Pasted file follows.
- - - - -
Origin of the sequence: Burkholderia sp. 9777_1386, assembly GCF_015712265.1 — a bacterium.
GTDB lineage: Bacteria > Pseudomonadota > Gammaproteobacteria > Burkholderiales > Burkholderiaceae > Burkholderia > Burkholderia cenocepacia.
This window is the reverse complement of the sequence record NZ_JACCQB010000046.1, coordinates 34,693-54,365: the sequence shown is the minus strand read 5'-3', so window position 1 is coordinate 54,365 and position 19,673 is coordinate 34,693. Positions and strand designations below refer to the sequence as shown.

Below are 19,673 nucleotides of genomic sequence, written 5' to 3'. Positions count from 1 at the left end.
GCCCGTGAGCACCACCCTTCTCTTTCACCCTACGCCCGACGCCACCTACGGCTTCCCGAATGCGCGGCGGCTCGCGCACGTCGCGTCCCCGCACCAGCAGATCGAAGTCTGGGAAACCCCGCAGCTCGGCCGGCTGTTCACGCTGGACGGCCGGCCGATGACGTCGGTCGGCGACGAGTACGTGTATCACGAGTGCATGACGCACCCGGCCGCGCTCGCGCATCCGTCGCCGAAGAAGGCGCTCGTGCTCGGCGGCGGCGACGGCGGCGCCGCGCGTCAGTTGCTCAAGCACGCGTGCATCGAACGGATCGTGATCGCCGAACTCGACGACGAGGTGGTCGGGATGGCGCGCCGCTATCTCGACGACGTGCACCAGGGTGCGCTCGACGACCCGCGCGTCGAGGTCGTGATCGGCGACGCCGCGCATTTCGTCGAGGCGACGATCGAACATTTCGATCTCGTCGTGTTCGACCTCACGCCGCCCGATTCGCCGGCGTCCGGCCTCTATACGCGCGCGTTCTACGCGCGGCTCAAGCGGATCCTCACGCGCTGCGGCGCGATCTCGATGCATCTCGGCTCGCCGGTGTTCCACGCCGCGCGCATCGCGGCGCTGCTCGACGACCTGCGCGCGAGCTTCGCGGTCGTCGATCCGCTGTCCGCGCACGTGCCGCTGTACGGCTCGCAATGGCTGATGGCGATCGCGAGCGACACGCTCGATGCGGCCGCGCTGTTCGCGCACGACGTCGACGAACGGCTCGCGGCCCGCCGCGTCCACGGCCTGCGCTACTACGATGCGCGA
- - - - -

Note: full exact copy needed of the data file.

Origin of the sequence: Burkholderia sp. 9777_1386, assembly GCF_015712265.1 — a bacterium.
GTDB lineage: Bacteria > Pseudomonadota > Gammaproteobacteria > Burkholderiales > Burkholderiaceae > Burkholderia > Burkholderia cenocepacia.
This window is the reverse complement of the sequence record NZ_JACCQB010000046.1, coordinates 34,693-54,365: the sequence shown is the minus strand read 5'-3', so window position 1 is coordinate 54,365 and position 19,673 is coordinate 34,693. Positions and strand designations below refer to the sequence as shown.

Below are 19,673 nucleotides of genomic sequence, written 5' to 3'. Positions count from 1 at the left end.
GCCCGTGAGCACCACCCTTCTCTTTCACCCTACGCCCGACGCCACCTACGGCTTCCCGAATGCGCGGCGGCTCGCGCACGTCGCGTCCCCGCACCAGCAGATCGAAGTCTGGGAAACCCCGCAGCTCGGCCGGCTGTTCACGCTGGACGGCCGGCCGATGACGTCGGTCGGCGACGAGTACGTGTATCACGAGTGCATGACGCACCCGGCCGCGCTCGCGCATCCGTCGCCGAAGAAGGCGCTCGTGCTCGGCGGCGGCGACGGCGGCGCCGCGCGTCAGTTGCTCAAGCACGCGTGCATCGAACGGATCGTGATCGCCGAACTCGACGACGAGGTGGTCGGGATGGCGCGCCGCTATCTCGACGACGTGCACCAGGGTGCGCTCGACGACCCGCGCGTCGAGGTCGTGATCGGCGACGCCGCGCATTTCGTCGAGGCGACGATCGAACATTTCGATCTCGTCGTGTTCGACCTCACGCCGCCCGATTCGCCGGCGTCCGGCCTCTATACGCGCGCGTTCTACGCGCGGCTCAAGCGGATCCTCACGCGCTGCGGCGCGATCTCGATGCATCTCGGCTCGCCGGTGTTCCACGCCGCGCGCATCGCGGCGCTGCTCGACGACCTGCGCGCGAGCTTCGCGGTCGTCGATCCGCTGTCCGCGCACGTGCCGCTGTACGGCTCGCAATGGCTGATGGCGATCGCGAGCGACACGCTCGATGCGGCCGCGCTGTTCGCGCACGACGTCGACGAACGGCTCGCGGCCCGCCGCGTCCACGGCCTGCGCTACTACGATGCGCGA